Chatham-Kent-Essex MPP Rick Nicholls is sounding the alarm over Chatham-Kent’s plan to invest nearly $8 million into the North Kent 1 Wind Turbine project.
“In my opinion, they should not be going ahead with it,” Nicholls told The Chatham Daily News on Saturday, citing the controversy around the project with concerns raised that vibrations from the construction and operation of the turbines will damage area water wells.
A majority of council recently voted in favour of taking $7.74 million from the municipality’s cash reserves for Entegrus, which is 90 per cent owned by Chatham-Kent, to purchase a 15 per cent equity interest in the 100 megawatt project that will see 32 industrial wind turbines erected north of Chatham.
Noting Mayor Randy Hope and council are denying there is a problem, the MPP is concerned the investment could be viewed as a “diversion tactic” to draw attention away from issues that have been raised by the citizen group Water Wells First.
If it is proven this wind farm project is damaging wells, Nicholls said that nearly $8 million investment could be lost if the project is ordered to be shut down.
“$8 million could go a long ways in bringing employment and industry to Chatham-Kent,” he said “That’s like playing the stock market.”
He also questions what will happen to local hydro rates if Entegrus has to eat this kind of loss.
When asked about the potential impact on water wells, Mayor Hopetold The Daily News on Saturday: “Things need to be proven scientifically.”
He said when the wind turbine industry began in Ontario, there were concerns raised about several issues from shadow flicker to birds and bats being impacted.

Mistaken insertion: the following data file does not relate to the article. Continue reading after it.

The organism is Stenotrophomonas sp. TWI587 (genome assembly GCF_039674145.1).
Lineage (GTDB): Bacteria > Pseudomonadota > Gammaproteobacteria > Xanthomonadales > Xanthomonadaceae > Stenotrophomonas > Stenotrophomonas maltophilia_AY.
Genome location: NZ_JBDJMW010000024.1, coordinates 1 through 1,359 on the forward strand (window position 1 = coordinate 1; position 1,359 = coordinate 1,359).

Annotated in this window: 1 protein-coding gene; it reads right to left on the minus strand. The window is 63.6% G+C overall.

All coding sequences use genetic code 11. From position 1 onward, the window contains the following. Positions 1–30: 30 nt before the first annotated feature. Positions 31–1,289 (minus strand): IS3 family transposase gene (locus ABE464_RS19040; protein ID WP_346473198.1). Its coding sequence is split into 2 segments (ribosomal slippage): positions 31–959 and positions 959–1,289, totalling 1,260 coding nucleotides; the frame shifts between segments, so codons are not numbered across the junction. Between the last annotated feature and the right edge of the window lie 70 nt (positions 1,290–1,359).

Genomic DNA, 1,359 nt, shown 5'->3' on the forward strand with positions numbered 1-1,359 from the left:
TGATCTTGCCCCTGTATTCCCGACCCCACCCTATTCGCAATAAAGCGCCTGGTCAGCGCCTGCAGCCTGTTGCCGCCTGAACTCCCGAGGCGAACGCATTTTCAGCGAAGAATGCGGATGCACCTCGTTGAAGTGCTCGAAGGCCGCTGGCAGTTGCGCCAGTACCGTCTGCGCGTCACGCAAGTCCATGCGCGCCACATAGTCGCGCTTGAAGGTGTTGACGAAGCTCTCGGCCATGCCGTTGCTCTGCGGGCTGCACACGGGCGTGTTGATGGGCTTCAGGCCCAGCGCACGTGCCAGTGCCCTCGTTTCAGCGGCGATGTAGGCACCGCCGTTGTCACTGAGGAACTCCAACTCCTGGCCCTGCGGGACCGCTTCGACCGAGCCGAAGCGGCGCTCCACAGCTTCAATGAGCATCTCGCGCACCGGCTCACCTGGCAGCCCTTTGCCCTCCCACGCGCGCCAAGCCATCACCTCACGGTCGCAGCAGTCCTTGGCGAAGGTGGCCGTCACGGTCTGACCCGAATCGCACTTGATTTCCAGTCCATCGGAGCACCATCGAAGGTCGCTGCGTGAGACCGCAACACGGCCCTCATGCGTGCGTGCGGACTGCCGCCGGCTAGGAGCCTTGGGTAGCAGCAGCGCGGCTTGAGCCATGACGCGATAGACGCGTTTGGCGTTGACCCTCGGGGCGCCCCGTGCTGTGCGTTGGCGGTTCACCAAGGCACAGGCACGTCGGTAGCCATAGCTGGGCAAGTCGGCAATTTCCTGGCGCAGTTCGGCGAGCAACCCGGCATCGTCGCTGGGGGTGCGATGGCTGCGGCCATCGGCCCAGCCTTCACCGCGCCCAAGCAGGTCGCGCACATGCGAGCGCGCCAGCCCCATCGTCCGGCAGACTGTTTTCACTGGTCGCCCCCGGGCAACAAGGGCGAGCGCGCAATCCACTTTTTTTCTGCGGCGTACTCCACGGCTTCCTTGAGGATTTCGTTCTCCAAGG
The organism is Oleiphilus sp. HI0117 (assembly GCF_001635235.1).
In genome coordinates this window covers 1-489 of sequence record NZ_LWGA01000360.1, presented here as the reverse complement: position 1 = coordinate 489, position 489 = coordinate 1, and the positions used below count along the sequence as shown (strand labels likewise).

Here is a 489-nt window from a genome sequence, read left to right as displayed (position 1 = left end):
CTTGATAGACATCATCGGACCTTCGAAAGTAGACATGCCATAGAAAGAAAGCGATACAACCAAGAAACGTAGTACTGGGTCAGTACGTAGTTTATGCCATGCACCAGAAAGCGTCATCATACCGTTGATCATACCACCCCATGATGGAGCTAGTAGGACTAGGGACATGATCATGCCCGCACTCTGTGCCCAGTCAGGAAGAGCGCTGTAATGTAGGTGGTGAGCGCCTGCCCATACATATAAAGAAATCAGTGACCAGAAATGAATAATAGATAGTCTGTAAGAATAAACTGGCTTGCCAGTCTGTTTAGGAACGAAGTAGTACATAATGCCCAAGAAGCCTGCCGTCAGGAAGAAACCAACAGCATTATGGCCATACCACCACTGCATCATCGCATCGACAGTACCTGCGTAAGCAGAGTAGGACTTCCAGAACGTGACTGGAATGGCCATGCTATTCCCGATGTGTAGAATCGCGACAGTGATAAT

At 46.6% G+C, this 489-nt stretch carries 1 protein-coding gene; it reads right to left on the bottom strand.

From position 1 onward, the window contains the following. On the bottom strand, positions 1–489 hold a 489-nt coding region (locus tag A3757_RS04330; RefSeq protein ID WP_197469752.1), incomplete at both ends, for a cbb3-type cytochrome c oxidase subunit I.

“Is it a matter of are these scientifically based or are these (complaints) that I just don’t want turbines?” Hope said.
The mayor said the decision to make this kind of investment is to address the continual demand by local residents and businesses for council to not raise property taxes.
“From a municipal point of view, we’ve only got certain things we can do” to generate extra money, Hope said.
A report to council, projects the $7.74 million investment will generate a return of $17 million over 20 years in increased dividends to the municipality.
Hope said the business plan has been reviewed and “we knew by making this investment we’re going to be making a lot more than we’re making on interest rates.”
He added, “this money is returned back into the community.”
He noted the profits from the investment are in addition to the $4 million “community benefit contribution,” the municipality negotiated as part of its agreement to support this project.
The $4 million will be paid directly to Chatham-Kent by developers Samsung and Pattern Energy “upon successful completion of key project milestones,” according to the report to council.
The report also laid out a number of other financial benefits the wind farm will deliver to the municipality, including:
- Approximately $500,000 in building permit fees.
- An annual $300,000 maintenance contract to Entegrus Transmission Inc. for the life of the project.
- A road use agreement to insure that existing and future municipally owned road infrastructure is protected from the impact of the construction and operation of project. This includes a payment of $150,000 per project for staff time to oversee construction and road usage connected to the project, as well as an annual $5,000 administration fee.
- Annual property taxes of approximately $250,000.